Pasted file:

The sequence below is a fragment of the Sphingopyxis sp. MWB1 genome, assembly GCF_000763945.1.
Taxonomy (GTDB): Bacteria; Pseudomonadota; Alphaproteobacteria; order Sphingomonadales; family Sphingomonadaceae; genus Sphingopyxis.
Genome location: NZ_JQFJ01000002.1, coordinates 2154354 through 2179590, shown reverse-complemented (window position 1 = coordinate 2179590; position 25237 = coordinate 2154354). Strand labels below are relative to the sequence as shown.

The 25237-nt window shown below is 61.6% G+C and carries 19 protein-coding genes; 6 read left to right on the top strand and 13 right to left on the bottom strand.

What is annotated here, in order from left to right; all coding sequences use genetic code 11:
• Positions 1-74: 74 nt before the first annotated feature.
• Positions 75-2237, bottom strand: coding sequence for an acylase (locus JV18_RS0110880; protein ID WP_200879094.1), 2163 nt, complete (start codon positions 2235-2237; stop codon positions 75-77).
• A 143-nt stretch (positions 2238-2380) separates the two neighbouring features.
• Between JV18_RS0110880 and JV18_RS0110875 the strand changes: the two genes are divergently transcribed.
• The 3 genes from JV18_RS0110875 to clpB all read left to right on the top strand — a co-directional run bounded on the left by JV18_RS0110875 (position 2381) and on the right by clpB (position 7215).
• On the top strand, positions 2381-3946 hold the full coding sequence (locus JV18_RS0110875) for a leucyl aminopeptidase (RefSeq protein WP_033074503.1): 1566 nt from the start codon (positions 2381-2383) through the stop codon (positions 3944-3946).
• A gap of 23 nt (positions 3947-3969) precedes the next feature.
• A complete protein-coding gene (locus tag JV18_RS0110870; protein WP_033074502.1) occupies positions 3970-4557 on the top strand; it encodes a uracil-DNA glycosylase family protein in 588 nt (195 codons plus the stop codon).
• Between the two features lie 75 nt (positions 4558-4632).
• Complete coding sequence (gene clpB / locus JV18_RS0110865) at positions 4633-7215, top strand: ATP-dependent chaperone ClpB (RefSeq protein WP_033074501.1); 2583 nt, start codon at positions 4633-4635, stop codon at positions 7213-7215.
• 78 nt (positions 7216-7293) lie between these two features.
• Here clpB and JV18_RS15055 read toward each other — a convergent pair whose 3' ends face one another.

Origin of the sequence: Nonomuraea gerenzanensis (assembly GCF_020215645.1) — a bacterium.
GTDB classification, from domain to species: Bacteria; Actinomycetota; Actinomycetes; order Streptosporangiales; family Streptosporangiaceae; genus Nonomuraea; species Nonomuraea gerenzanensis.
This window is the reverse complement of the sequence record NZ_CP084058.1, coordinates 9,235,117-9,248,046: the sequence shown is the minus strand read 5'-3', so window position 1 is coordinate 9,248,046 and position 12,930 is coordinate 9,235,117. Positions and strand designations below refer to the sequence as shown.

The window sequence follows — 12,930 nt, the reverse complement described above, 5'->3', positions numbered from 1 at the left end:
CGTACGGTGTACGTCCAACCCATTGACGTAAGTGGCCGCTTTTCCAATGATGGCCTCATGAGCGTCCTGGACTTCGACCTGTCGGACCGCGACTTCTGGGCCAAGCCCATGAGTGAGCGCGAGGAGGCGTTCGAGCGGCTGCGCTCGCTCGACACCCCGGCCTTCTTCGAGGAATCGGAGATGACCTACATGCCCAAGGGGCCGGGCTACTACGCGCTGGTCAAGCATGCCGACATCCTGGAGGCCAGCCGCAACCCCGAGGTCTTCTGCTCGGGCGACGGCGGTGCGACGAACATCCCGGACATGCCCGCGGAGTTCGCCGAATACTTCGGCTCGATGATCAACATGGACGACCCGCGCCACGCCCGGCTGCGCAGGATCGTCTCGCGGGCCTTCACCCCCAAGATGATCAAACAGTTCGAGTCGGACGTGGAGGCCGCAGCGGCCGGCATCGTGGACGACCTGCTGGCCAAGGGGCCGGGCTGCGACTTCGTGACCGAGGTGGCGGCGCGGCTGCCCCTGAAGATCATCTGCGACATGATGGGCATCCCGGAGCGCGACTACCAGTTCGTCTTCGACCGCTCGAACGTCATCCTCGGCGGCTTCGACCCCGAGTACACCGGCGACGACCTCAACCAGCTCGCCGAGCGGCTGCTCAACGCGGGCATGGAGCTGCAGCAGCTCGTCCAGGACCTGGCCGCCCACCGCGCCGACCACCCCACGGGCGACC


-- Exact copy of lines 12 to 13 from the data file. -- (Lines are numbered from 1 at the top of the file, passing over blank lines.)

• A gap of 23 nt (positions 3947-3969) precedes the next feature.
• A complete protein-coding gene (locus tag JV18_RS0110870; protein WP_033074502.1) occupies positions 3970-4557 on the top strand; it encodes a uracil-DNA glycosylase family protein in 588 nt (195 codons plus the stop codon).